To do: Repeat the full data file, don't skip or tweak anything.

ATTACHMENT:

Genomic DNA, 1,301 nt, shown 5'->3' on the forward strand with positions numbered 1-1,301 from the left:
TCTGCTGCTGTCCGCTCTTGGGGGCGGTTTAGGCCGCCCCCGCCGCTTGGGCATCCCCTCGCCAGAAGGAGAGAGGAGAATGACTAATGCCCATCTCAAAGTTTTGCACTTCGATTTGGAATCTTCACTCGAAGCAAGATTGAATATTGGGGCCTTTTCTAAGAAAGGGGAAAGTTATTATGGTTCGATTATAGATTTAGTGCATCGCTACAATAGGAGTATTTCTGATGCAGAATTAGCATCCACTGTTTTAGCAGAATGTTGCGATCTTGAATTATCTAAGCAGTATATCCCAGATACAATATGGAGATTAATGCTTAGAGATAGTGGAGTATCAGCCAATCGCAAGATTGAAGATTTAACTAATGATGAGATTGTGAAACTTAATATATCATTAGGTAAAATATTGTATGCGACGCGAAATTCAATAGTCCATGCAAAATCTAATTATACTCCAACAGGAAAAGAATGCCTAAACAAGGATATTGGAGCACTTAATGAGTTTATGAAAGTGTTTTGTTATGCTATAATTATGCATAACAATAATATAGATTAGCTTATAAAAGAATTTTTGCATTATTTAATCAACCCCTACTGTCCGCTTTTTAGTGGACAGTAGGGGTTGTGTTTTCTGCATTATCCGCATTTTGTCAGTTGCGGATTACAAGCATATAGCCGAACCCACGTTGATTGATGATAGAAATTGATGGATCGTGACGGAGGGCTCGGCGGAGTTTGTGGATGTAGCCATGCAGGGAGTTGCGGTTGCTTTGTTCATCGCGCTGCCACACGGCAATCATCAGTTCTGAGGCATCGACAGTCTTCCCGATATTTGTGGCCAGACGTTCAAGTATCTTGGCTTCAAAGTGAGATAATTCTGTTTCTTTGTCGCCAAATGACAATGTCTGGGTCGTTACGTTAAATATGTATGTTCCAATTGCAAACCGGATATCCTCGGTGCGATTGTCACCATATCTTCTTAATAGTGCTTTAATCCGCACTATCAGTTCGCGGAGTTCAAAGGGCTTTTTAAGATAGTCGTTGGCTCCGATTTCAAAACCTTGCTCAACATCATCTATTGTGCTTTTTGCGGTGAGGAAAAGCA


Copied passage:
Genomic DNA, 1,301 nt, shown 5'->3' on the forward strand with positions numbered 1-1,301 from the left:
TCTGCTGCTGTCCGCTCTTGGGGGCGGTTTAGGCCGCCCCCGCCGCTTGGGCATCCCCTCGCCAGAAGGAGAGAGGAGAATGACTAATGCCCATCTCAAAGTTTTGCACTTCGATTTGGAATCTTCACTCGAAGCAAGATTGAATATTGGGGCCTTTTCTAAGAAAGGGGAAAGTTATTATGGTTCGATTATAGATTTAGTGCATCGCTACAATAGGAGTATTTCTGATGCAGAATTAGCATCCACTGTTTTAGCAGAATGTTGCGATCTTGAATTATCTAAGCAGTATATCCCAGATACAATATGGAGATTAATGCTTAGAGATAGTGGAGTATCAGCCAATCGCAAGATTGAAGATTTAACTAATGATGAGATTGTGAAACTTAATATATCATTAGGTAAAATATTGTATGCGACGCGAAATTCAATAGTCCATGCAAAATCTAATTATACTCCAACAGGAAAAGAATGCCTAAACAAGGATATTGGAGCACTTAATGAGTTTATGAAAGTGTTTTGTTATGCTATAATTATGCATAACAATAATATAGATTAGCTTATAAAAGAATTTTTGCATTATTTAATCAACCCCTACTGTCCGCTTTTTAGTGGACAGTAGGGGTTGTGTTTTCTGCATTATCCGCATTTTGTCAGTTGCGGATTACAAGCATATAGCCGAACCCACGTTGATTGATGATAGAAATTGATGGATCGTGACGGAGGGCTCGGCGGAGTTTGTGGATGTAGCCATGCAGGGAGTTGCGGTTGCTTTGTTCATCGCGCTGCCACACGGCAATCATCAGTTCTGAGGCATCGACAGTCTTCCCGATATTTGTGGCCAGACGTTCAAGTATCTTGGCTTCAAAGTGAGATAATTCTGTTTCTTTGTCGCCAAATGACAATGTCTGGGTCGTTACGTTAAATATGTATGTTCCAATTGCAAACCGGATATCCTCGGTGCGATTGTCACCATATCTTCTTAATAGTGCTTTAATCCGCACTATCAGTTCGCGGAGTTCAAAGGGCTTTTTAAGATAGTCGTTGGCTCCGATTTCAAAACCTTGCTCAACATCATCTATTGTGCTTTTTGCGGTGAGGAAAAGCA